STEVE INSKEEP, host:
Oh, this started such an interesting discussion when I mentioned it on Twitter the other day. This morning, NPR News launches a close-up look at the politics, profits and culture of marijuana. We begin in California, which started a trend when it approved medical marijuana 14 years ago. Now there's an attempt to blaze another new trail.
DEBORAH AMOS, host:
This fall, California voters will decide whether to make all pot legal, even for recreational use. The measure would violate federal drug laws, but that hasn't stopped an Oakland businessman from spending millions in an attempt to get the issue passed.
Our series The New Marijuana begins with this report by NPR's Richard Gonzales.
RICHARD GONZALES: The old storefront on the north side of downtown Oakland throbs with a pulse of rock music and, as you get closer, the unmistakable scent of ganja...
Unidentified Man: Okay, what do I got here?
GONZALES: ...fills the air. Welcome to Oaksterdam, a revitalized neighborhood where medical marijuana is king. Richard Lee hopes the rest of California is paying attention.
Mr. RICHARD LEE (Businessman): Amsterdam is like our model city. When I go there, I see tourists, jobs and taxes being created from the cannabis industry, and I think we could do that here.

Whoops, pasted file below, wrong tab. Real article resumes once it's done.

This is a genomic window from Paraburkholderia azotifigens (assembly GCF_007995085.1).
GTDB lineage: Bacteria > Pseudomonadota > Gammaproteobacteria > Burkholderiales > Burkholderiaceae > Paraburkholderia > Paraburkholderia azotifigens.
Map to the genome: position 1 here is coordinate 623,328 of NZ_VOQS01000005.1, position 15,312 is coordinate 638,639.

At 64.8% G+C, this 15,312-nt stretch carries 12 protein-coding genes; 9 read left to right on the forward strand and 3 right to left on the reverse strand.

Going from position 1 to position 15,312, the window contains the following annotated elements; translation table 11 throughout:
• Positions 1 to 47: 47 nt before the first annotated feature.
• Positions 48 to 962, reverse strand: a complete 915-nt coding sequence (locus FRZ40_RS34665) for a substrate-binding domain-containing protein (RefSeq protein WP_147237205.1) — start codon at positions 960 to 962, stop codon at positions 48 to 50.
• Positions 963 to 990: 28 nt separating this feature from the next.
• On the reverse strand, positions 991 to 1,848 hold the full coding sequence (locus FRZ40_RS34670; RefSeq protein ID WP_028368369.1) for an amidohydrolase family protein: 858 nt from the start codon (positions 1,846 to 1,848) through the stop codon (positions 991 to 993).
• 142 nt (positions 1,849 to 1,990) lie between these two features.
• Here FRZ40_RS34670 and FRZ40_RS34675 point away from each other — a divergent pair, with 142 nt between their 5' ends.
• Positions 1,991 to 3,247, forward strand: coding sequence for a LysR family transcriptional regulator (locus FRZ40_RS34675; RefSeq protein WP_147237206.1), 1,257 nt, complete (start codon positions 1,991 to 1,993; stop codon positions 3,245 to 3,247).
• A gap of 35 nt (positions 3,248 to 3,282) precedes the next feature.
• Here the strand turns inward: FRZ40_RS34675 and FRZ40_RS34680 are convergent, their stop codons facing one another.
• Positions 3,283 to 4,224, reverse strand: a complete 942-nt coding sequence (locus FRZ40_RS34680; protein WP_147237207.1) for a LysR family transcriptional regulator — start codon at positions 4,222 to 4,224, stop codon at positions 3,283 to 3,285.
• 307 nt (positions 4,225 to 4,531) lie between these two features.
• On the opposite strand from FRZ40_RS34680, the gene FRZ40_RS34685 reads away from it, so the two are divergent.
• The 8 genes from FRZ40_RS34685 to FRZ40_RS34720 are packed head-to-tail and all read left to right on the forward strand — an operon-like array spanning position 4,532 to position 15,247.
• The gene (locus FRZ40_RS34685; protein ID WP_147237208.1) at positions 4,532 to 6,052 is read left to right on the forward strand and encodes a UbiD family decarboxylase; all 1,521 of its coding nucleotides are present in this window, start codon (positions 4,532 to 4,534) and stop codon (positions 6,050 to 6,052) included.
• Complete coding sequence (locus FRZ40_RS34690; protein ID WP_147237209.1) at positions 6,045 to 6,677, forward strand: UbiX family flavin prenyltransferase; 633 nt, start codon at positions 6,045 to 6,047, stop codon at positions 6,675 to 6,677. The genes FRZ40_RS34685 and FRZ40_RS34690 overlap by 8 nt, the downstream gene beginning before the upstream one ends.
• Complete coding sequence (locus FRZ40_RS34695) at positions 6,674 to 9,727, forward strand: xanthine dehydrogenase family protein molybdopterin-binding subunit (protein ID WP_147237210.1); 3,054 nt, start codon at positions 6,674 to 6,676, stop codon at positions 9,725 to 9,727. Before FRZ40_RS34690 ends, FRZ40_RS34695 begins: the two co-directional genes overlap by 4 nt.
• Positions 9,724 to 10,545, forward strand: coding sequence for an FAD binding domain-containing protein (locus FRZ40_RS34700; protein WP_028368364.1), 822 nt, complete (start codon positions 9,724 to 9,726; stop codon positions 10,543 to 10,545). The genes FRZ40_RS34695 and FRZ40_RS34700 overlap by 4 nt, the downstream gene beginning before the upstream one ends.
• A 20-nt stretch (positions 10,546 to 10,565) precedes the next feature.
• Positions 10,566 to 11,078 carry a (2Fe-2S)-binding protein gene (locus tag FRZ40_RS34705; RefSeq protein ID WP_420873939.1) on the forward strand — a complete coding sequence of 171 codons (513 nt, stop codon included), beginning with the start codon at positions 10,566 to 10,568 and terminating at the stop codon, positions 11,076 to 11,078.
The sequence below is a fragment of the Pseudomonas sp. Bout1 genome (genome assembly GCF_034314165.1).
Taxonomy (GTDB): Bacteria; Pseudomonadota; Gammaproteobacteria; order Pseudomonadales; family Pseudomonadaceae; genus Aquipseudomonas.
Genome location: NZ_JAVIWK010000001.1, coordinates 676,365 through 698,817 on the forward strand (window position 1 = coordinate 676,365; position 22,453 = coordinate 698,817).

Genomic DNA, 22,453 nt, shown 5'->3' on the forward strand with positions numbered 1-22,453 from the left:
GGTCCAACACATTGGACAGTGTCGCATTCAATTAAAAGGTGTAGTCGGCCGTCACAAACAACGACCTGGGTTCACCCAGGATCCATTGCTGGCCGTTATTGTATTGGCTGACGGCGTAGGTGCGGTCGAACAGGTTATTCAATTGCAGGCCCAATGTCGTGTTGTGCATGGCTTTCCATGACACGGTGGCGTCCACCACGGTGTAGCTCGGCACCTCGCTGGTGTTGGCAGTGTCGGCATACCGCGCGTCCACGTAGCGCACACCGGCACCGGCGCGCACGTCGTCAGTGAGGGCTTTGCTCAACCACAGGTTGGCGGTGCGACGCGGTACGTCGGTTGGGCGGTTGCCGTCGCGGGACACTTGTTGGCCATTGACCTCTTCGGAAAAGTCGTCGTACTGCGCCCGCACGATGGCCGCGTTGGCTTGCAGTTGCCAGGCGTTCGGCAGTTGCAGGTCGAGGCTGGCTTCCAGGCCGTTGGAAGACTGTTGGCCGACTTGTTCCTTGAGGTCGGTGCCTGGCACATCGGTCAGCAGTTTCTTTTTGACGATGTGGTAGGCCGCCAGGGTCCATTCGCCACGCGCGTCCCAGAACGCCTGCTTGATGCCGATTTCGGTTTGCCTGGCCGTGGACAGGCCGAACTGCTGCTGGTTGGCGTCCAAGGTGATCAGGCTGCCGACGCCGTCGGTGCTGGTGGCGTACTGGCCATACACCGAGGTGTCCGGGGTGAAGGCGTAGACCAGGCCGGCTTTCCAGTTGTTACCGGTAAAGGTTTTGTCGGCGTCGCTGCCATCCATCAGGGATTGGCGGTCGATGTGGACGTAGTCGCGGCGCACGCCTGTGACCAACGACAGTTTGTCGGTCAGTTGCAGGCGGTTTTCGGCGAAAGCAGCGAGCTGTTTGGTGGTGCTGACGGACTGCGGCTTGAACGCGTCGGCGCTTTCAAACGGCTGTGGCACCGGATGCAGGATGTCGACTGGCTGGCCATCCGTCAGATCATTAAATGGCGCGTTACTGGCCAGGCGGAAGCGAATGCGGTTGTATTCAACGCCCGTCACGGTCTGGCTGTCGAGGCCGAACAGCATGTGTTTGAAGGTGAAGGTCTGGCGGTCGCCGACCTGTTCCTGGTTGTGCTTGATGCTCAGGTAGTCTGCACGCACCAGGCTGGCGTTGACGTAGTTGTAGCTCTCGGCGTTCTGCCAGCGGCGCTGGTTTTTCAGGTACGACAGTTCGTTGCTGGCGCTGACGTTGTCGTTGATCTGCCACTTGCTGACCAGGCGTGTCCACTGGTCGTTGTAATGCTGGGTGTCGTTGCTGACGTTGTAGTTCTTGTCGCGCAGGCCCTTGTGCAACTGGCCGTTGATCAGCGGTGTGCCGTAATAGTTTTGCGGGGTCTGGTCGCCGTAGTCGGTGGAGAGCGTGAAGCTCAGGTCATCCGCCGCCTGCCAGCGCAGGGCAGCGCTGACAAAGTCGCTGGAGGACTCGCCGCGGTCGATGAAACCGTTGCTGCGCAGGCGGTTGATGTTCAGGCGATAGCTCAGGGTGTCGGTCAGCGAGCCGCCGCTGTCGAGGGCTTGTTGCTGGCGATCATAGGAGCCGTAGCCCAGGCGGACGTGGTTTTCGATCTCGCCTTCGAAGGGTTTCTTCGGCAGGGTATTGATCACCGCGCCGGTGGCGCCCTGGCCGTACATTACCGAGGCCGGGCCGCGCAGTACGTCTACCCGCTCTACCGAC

GONZALES: Lee owns a medical marijuana dispensary, two coffee shops, a gift shop and a cannabis nursery. He's created a multimillion-dollar empire here, built largely on medicinal pot. And now he wants to take it a step further, by turning marijuana into a totally legal, taxable commodity for any Californian, 21 or older.
Mr. LEE: We're basically just trying to say we're like other businesses, you know. We're here to pay taxes, create jobs and improve the community.
(Soundbite of music)
Mr. STEPHEN TATE (Computer Security Analyst): Everybody knows this guy. No matter where you go, everybody knows this guy.
GONZALES: Stephen Tate, a computer security analyst, says Lee has lots of supporters.
Mr. TATE: It's good to have a champion for a social cause that's really good, you know. And it's not just, you know, a bunch of potheads, you know, taking over. No, it's not. There's legitimate purposes for this. In fact, I wish liberalization of marijuana laws would have been around when my grandmother was suffering from breast cancer.
GONZALES: Lee has a personal feeling for the power of marijuana. Twenty years ago, he was paralyzed in a work-related fall, and now zips through the neighborhood in a wheelchair. After he started having muscle spasms, cannabis was his one reliable source of relief.
And that's how Richard Lee, raised in a family of Goldwater Republicans, became the force behind the California ballot measure that would make pot legal for fun and profit.
Mr. LEE: I am kind of a conservative, and I do see marijuana prohibition as eroding respect for the laws and law enforcement. I want good police law enforcement. I want to work with the police. You know, I'm the opposite of, you know, the guy saying F the police.
GONZALES: And when it comes to cops, Lee believes they should spend their time chasing bona fide crooks, not marijuana smokers. He came to that conclusion years ago with a gun pointed at his head. Two thugs robbed him at the drive-up window of a fast food restaurant.